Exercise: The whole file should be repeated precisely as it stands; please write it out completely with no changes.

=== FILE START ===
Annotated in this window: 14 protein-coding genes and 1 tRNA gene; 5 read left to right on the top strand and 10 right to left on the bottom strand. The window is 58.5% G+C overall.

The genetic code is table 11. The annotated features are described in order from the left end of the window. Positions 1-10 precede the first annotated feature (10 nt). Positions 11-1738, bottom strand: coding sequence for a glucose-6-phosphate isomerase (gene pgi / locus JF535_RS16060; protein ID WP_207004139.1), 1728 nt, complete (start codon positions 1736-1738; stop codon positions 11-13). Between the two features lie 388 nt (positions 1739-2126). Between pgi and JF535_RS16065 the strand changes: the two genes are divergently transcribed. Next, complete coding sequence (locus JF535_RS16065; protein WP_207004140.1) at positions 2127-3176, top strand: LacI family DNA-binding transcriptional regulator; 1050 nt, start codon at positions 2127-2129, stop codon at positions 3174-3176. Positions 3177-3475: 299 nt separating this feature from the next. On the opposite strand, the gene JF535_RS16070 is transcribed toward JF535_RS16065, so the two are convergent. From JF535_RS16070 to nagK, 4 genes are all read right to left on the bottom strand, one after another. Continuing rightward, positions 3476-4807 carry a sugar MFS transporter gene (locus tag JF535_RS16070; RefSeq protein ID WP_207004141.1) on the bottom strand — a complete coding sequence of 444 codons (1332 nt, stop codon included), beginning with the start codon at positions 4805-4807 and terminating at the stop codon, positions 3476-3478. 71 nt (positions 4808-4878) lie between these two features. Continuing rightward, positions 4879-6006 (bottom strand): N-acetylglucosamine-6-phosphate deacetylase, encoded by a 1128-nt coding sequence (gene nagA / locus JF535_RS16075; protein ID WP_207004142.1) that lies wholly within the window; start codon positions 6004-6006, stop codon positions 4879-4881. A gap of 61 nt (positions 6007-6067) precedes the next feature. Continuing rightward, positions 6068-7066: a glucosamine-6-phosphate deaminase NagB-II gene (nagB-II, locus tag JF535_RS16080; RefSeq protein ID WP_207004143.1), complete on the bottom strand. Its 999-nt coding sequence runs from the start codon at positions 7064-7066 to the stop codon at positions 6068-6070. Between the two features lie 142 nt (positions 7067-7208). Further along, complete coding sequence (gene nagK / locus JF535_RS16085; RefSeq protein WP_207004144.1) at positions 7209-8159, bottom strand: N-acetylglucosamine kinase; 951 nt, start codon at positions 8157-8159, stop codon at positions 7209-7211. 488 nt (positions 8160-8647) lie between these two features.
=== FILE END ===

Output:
Annotated in this window: 14 protein-coding genes and 1 tRNA gene; 5 read left to right on the top strand and 10 right to left on the bottom strand. The window is 58.5% G+C overall.

The genetic code is table 11. The annotated features are described in order from the left end of the window. Positions 1-10 precede the first annotated feature (10 nt). Positions 11-1738, bottom strand: coding sequence for a glucose-6-phosphate isomerase (gene pgi / locus JF535_RS16060; protein ID WP_207004139.1), 1728 nt, complete (start codon positions 1736-1738; stop codon positions 11-13). Between the two features lie 388 nt (positions 1739-2126). Between pgi and JF535_RS16065 the strand changes: the two genes are divergently transcribed. Next, complete coding sequence (locus JF535_RS16065; protein WP_207004140.1) at positions 2127-3176, top strand: LacI family DNA-binding transcriptional regulator; 1050 nt, start codon at positions 2127-2129, stop codon at positions 3174-3176. Positions 3177-3475: 299 nt separating this feature from the next. On the opposite strand, the gene JF535_RS16070 is transcribed toward JF535_RS16065, so the two are convergent. From JF535_RS16070 to nagK, 4 genes are all read right to left on the bottom strand, one after another. Continuing rightward, positions 3476-4807 carry a sugar MFS transporter gene (locus tag JF535_RS16070; RefSeq protein ID WP_207004141.1) on the bottom strand — a complete coding sequence of 444 codons (1332 nt, stop codon included), beginning with the start codon at positions 4805-4807 and terminating at the stop codon, positions 3476-3478. 71 nt (positions 4808-4878) lie between these two features. Continuing rightward, positions 4879-6006 (bottom strand): N-acetylglucosamine-6-phosphate deacetylase, encoded by a 1128-nt coding sequence (gene nagA / locus JF535_RS16075; protein ID WP_207004142.1) that lies wholly within the window; start codon positions 6004-6006, stop codon positions 4879-4881. A gap of 61 nt (positions 6007-6067) precedes the next feature. Continuing rightward, positions 6068-7066: a glucosamine-6-phosphate deaminase NagB-II gene (nagB-II, locus tag JF535_RS16080; RefSeq protein ID WP_207004143.1), complete on the bottom strand. Its 999-nt coding sequence runs from the start codon at positions 7064-7066 to the stop codon at positions 6068-6070. Between the two features lie 142 nt (positions 7067-7208). Further along, complete coding sequence (gene nagK / locus JF535_RS16085; RefSeq protein WP_207004144.1) at positions 7209-8159, bottom strand: N-acetylglucosamine kinase; 951 nt, start codon at positions 8157-8159, stop codon at positions 7209-7211. 488 nt (positions 8160-8647) lie between these two features.